At about 4 a.m. on Thursday, November 1, in Wainscott, the Butlers were awakened by the sound of a smoke detector blaring.
The two mobilized quickly. It was Wendy Butler who was awakened first by the smoke detector, recalled her husband, Charlie, a secretary and treasurer for the Bridgehampton Fire District, on Monday.
Mr. Butler said he could see smoke but he couldn’t figure out where it was coming from. He went in search of a fire extinguisher—there was one in the garage, another near the kitchen sink—and Ms. Butler began moving the cars out of harm’s way. Mr. Butler got their two golden retrievers, Slater and Willow, out of the home.
“That was pretty much it,” a still-in-shock Mr. Butler said in a telephone interview on Monday. “Sat back and watched it burn.”
Hours later, their home was completely charred.
The Bridgehampton Fire Department and East Hampton Fire Department responded to the enormous fire at the Butlers’ Sayre’s Path home. Approximately 40 Bridgehampton Fire Department volunteers responded, according to Fire Chief Tim Doran at the time. The East Hampton Fire Department sent about 25 members and an engine to prevent flying embers from spreading to neighboring homes.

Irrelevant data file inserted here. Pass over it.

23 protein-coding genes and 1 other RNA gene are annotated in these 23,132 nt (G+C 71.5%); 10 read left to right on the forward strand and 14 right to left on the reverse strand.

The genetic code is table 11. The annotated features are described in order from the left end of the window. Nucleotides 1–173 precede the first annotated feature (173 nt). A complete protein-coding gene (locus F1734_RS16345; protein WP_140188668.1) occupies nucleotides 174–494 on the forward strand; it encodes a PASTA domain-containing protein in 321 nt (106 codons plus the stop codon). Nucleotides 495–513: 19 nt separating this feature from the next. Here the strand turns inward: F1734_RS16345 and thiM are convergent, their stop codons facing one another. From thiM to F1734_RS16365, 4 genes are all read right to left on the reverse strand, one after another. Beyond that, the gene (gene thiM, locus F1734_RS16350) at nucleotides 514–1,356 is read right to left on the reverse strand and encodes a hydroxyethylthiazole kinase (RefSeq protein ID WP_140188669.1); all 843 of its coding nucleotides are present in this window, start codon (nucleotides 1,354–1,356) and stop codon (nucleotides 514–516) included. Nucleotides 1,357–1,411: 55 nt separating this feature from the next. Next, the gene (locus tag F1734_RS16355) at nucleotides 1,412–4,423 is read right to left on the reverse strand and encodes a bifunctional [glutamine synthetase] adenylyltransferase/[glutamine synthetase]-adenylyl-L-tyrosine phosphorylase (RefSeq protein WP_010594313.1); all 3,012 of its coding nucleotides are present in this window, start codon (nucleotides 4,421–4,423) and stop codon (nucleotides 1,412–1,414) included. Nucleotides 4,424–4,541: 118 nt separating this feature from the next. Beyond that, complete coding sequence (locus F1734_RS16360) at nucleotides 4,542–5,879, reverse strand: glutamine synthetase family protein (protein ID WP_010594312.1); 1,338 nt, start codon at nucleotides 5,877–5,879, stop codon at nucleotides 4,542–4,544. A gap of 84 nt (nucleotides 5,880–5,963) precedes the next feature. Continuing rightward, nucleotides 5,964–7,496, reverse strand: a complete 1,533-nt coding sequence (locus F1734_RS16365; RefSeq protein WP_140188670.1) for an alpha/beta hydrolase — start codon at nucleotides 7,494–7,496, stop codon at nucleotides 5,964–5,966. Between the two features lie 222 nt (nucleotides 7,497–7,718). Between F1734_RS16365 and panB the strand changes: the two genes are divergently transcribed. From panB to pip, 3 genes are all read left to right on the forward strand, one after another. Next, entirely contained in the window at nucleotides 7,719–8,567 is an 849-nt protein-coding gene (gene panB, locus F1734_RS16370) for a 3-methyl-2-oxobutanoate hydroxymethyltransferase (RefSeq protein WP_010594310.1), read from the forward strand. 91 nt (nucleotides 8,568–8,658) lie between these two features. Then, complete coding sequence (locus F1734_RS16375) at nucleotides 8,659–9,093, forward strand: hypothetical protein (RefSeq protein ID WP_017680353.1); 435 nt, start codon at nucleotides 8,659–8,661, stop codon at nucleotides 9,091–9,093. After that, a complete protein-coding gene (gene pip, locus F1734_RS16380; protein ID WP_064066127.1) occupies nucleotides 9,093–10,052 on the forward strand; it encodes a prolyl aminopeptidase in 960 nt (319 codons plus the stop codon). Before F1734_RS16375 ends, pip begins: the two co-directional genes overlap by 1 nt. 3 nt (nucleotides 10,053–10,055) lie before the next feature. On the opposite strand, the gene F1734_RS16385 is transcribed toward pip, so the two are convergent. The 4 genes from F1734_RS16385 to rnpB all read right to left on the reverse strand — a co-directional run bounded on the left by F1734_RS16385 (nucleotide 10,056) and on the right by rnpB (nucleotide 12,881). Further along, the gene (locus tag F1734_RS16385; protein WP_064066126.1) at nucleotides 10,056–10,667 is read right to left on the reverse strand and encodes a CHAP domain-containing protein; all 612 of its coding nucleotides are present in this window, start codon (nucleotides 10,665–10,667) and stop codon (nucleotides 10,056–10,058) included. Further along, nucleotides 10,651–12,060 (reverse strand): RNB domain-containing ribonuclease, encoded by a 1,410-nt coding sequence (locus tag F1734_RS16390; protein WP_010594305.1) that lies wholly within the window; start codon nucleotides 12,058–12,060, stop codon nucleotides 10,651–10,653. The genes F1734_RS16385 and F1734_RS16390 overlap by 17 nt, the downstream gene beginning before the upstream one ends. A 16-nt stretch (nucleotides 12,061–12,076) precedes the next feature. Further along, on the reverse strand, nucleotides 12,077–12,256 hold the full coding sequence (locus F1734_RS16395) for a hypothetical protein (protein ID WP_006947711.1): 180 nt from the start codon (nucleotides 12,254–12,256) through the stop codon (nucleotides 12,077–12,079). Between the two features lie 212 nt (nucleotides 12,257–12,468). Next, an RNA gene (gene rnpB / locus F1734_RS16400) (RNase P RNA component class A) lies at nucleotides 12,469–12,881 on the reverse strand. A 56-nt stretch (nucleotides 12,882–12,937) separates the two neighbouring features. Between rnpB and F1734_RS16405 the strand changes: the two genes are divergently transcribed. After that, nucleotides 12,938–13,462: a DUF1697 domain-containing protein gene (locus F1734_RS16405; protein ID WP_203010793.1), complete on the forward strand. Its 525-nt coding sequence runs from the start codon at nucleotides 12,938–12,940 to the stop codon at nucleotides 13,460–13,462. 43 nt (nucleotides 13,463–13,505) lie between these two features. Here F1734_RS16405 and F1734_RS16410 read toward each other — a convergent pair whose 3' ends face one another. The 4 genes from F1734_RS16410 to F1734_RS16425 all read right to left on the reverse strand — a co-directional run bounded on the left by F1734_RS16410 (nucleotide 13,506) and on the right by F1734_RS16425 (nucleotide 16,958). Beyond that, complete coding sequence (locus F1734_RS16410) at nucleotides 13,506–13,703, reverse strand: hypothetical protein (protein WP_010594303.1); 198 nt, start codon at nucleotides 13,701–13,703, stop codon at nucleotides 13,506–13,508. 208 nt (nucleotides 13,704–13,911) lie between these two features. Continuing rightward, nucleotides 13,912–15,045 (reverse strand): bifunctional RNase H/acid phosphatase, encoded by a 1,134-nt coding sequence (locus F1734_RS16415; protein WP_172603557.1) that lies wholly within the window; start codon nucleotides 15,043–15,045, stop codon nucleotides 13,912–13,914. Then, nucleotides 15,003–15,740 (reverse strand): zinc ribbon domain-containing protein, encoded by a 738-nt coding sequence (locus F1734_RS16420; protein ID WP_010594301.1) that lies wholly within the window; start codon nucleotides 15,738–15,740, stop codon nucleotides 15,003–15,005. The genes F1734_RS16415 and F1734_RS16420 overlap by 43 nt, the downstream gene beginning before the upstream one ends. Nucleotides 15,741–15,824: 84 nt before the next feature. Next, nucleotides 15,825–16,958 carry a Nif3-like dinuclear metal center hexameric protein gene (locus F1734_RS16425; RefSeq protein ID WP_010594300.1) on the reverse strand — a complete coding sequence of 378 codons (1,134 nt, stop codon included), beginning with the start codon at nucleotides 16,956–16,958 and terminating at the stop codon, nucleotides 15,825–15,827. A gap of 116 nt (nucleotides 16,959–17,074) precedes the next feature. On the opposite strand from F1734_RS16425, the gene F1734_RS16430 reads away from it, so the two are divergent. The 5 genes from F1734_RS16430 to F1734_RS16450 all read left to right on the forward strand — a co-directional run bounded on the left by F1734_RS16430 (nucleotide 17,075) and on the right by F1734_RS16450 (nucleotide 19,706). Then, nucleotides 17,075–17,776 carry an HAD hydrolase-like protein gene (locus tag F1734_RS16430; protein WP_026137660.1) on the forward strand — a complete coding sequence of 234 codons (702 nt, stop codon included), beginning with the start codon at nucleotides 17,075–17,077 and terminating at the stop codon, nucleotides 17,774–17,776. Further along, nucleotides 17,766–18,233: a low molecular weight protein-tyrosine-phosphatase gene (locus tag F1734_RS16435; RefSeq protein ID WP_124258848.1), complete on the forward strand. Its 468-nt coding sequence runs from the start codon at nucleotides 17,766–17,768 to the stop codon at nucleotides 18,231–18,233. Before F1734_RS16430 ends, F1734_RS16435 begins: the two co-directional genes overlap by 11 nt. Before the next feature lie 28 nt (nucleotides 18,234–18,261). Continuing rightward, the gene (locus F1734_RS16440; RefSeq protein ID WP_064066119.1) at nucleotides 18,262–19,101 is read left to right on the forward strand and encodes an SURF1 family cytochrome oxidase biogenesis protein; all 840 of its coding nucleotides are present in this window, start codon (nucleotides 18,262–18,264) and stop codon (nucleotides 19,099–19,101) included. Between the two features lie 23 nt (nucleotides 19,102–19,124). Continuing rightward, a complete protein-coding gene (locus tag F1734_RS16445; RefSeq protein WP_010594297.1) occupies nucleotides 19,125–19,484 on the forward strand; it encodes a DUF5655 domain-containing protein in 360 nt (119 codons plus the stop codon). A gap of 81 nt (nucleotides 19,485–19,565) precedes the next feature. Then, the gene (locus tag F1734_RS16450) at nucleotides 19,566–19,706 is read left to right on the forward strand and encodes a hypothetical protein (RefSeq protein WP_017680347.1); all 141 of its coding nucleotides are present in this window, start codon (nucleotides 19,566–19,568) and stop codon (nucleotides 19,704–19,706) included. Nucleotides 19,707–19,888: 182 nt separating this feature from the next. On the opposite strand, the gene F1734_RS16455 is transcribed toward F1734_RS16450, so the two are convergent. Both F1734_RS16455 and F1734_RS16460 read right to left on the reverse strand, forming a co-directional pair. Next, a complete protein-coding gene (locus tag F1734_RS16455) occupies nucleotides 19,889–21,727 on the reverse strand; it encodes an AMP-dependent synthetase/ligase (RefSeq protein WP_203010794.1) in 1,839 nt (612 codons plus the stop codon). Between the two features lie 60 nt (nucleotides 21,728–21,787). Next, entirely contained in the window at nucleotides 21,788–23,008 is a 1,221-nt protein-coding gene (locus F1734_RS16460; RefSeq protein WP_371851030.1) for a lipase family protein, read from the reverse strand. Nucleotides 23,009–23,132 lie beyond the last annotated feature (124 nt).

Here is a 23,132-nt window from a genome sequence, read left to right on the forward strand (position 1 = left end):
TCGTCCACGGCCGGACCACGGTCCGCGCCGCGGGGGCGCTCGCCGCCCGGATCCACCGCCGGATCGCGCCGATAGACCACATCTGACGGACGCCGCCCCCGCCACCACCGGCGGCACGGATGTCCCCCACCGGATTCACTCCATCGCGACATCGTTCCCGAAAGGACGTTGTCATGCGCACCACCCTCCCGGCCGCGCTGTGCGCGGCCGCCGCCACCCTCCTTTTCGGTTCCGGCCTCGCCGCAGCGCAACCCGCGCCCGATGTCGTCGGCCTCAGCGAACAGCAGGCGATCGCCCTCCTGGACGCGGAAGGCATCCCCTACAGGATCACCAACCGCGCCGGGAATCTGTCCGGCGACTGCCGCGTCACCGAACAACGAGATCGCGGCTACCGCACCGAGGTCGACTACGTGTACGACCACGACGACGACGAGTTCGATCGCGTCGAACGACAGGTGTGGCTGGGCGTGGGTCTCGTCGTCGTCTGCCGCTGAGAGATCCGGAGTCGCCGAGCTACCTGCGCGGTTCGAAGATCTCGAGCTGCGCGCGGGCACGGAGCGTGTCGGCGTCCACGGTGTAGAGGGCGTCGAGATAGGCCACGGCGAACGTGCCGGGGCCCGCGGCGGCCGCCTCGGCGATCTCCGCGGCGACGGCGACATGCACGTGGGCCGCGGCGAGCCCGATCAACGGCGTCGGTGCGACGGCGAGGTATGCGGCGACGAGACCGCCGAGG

The fire was under control by around 5 a.m., though firefighters were spraying the site until 11 a.m. There was “a small re-ignition” over the weekend, Chief Doran said on Monday, due to smoldering embers that firefighters couldn’t get to.
A propane gas heater that fell off the wall in their office space, which was located in the southern part of the two-story home, caused the fire, said Mr. Butler. The Butlers have lived in their Wainscott home since 1990.
Currently, the Butlers are staying at a friend’s home in North Sea. They’re working on “trying to get everything back together,” he said.
“It’s just great how many people showed up,” Mr. Butler said of the night of the fire. “They deserve so much credit for helping us. Incredible. Overpowering.”
The Butlers escaped with nothing more than the clothes on their backs. Mr. Butler wasn’t even wearing shoes when he emerged from the home. “His shoes got burnt up in the house,” according to Gary Horsburgh, the 1st assistant chief for the Bridgehampton Fire Department.
Some Bridgehampton Fire Department officials have tried to organize a fundraiser for the Butlers this weekend—but the couple have refused the offer. Mr. Butler said that when his son, C. Scott Butler, 21, died after complications from hemophilia two years ago, the community gave generously to them. And, since the fire, many have given them clothes, a place to stay, and overall support in “every which way you can imagine.”
“We just feel a little guilty because they just took care of us so well because of the passing of our son,” he said. “They’ve just given too much. They’re just too nice, too loving.”
Eventually, the Butlers plan to rebuild in the same spot in Wainscott. “I don’t think there’s a doubt that I’m going to build there again,” he said.
Staff writer Virginia Garrison contributed to this story.